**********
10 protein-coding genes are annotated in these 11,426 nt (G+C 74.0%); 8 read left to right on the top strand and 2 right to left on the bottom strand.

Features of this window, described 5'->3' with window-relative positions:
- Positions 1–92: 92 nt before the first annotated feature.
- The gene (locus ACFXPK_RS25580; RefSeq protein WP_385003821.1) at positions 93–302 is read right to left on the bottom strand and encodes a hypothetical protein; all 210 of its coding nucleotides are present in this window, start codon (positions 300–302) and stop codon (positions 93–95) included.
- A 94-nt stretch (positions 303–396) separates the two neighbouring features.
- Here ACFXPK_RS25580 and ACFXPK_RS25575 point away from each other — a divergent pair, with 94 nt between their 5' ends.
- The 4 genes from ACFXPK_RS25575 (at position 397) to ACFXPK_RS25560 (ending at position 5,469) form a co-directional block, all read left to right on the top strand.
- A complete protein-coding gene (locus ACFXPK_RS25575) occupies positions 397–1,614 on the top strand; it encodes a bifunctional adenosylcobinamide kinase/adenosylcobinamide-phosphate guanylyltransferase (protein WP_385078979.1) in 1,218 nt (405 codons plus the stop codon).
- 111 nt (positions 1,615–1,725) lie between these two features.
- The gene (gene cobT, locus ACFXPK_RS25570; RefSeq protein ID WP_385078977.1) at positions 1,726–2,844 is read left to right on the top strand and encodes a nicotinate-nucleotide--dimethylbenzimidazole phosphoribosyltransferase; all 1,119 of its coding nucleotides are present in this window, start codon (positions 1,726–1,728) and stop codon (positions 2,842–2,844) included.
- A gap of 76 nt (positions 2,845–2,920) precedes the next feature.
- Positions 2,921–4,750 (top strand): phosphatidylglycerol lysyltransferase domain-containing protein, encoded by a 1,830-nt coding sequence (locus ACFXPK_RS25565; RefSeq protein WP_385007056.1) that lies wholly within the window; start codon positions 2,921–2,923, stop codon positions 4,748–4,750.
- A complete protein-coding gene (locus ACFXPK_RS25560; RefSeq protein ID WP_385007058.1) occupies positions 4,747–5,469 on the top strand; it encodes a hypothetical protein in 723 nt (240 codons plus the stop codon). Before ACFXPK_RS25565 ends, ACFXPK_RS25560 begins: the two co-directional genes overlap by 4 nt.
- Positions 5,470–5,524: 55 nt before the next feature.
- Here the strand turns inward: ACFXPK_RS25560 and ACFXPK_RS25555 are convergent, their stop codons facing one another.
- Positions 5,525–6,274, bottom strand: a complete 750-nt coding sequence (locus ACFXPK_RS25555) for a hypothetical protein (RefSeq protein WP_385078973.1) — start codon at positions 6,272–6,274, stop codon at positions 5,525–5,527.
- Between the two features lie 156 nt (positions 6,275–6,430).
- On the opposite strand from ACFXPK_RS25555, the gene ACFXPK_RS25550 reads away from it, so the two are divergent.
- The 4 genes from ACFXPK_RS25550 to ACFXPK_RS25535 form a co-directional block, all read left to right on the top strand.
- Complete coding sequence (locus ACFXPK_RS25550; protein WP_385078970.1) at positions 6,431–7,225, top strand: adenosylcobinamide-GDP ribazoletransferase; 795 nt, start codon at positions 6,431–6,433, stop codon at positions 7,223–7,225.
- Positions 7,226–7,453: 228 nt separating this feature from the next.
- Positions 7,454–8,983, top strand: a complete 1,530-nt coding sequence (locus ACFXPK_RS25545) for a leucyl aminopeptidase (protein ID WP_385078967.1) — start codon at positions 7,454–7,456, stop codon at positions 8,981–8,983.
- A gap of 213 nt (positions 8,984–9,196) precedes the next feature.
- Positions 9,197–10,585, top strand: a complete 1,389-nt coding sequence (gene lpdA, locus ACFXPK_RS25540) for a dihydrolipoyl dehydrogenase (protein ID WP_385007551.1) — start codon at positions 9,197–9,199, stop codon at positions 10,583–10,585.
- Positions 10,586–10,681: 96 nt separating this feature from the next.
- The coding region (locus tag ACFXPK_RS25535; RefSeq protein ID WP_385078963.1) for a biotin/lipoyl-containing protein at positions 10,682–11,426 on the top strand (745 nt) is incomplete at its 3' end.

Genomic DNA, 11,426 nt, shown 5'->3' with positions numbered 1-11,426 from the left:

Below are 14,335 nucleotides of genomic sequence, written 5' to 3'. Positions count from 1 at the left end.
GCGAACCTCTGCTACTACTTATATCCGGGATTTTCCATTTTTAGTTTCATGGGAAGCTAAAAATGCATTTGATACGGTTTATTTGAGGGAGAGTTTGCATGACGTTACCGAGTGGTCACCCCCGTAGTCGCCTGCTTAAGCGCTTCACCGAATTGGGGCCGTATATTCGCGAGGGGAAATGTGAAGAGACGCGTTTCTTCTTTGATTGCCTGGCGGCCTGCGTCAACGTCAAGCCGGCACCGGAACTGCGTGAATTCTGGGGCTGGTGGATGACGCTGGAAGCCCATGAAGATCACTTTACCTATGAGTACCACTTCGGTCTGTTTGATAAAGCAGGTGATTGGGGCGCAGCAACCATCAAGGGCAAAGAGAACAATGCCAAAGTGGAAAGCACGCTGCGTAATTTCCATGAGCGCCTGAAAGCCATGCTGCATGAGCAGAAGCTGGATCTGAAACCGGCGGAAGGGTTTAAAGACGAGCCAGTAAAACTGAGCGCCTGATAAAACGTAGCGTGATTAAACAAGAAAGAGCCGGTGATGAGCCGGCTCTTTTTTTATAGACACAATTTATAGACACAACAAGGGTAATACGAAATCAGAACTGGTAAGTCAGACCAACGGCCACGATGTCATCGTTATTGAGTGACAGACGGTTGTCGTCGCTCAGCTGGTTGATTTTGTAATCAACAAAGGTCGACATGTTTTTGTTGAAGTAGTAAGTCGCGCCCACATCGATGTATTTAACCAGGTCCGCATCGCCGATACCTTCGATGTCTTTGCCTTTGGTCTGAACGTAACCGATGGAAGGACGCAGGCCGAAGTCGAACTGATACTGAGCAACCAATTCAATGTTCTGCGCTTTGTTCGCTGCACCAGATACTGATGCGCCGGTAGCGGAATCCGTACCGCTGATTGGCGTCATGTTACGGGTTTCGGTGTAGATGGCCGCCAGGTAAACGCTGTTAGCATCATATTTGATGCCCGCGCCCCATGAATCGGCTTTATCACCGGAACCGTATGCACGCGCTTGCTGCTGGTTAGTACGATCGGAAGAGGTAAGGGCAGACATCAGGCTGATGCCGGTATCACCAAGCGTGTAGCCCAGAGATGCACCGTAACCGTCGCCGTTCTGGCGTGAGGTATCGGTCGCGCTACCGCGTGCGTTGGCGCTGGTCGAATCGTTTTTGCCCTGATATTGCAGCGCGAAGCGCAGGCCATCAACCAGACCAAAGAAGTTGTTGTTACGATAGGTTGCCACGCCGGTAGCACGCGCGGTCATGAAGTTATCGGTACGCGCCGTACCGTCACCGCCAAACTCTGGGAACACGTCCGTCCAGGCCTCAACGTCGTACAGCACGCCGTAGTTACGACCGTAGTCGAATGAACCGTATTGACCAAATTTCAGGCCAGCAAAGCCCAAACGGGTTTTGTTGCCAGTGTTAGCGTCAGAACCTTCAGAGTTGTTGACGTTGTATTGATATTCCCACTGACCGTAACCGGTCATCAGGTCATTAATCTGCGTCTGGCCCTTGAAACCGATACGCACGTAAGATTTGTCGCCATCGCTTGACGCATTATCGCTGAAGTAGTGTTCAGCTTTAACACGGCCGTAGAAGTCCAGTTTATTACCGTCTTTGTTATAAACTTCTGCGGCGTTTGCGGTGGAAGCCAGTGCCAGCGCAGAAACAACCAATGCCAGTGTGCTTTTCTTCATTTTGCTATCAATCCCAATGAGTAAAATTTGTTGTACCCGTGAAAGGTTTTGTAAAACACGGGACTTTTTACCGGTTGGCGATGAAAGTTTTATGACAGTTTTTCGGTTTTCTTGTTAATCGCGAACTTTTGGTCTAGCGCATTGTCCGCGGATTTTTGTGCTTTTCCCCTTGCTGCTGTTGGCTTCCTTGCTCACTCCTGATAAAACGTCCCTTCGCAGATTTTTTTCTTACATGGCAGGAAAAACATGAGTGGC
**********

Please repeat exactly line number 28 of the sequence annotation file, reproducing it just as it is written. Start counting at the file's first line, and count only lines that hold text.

Below are 14,335 nucleotides of genomic sequence, written 5' to 3'. Positions count from 1 at the left end.